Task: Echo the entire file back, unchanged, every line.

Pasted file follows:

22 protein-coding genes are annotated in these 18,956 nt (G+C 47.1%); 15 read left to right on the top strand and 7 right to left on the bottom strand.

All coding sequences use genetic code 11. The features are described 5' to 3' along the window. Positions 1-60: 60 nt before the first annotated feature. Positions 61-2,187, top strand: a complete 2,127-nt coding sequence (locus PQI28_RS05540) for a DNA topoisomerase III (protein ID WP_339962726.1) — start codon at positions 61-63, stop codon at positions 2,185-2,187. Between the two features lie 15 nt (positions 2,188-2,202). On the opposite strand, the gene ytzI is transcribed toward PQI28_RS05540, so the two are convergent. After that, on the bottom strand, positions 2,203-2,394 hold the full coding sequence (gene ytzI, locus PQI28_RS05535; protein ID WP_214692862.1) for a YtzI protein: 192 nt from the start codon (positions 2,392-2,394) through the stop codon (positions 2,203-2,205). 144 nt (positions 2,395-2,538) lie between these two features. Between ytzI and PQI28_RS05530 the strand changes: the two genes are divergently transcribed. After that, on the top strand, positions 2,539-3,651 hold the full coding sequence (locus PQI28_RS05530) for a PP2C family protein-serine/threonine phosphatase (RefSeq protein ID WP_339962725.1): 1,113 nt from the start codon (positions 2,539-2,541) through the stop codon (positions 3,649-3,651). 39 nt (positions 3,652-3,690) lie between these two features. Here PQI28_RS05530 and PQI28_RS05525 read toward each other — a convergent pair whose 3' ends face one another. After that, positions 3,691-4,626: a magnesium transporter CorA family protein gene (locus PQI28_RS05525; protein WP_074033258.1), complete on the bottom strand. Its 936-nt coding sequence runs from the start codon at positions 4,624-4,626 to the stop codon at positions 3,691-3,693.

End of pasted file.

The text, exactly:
22 protein-coding genes are annotated in these 18,956 nt (G+C 47.1%); 15 read left to right on the top strand and 7 right to left on the bottom strand.

All coding sequences use genetic code 11. The features are described 5' to 3' along the window. Positions 1-60: 60 nt before the first annotated feature. Positions 61-2,187, top strand: a complete 2,127-nt coding sequence (locus PQI28_RS05540) for a DNA topoisomerase III (protein ID WP_339962726.1) — start codon at positions 61-63, stop codon at positions 2,185-2,187. Between the two features lie 15 nt (positions 2,188-2,202). On the opposite strand, the gene ytzI is transcribed toward PQI28_RS05540, so the two are convergent. After that, on the bottom strand, positions 2,203-2,394 hold the full coding sequence (gene ytzI, locus PQI28_RS05535; protein ID WP_214692862.1) for a YtzI protein: 192 nt from the start codon (positions 2,392-2,394) through the stop codon (positions 2,203-2,205). 144 nt (positions 2,395-2,538) lie between these two features. Between ytzI and PQI28_RS05530 the strand changes: the two genes are divergently transcribed. After that, on the top strand, positions 2,539-3,651 hold the full coding sequence (locus PQI28_RS05530) for a PP2C family protein-serine/threonine phosphatase (RefSeq protein ID WP_339962725.1): 1,113 nt from the start codon (positions 2,539-2,541) through the stop codon (positions 3,649-3,651). 39 nt (positions 3,652-3,690) lie between these two features. Here PQI28_RS05530 and PQI28_RS05525 read toward each other — a convergent pair whose 3' ends face one another. After that, positions 3,691-4,626: a magnesium transporter CorA family protein gene (locus PQI28_RS05525; protein WP_074033258.1), complete on the bottom strand. Its 936-nt coding sequence runs from the start codon at positions 4,624-4,626 to the stop codon at positions 3,691-3,693.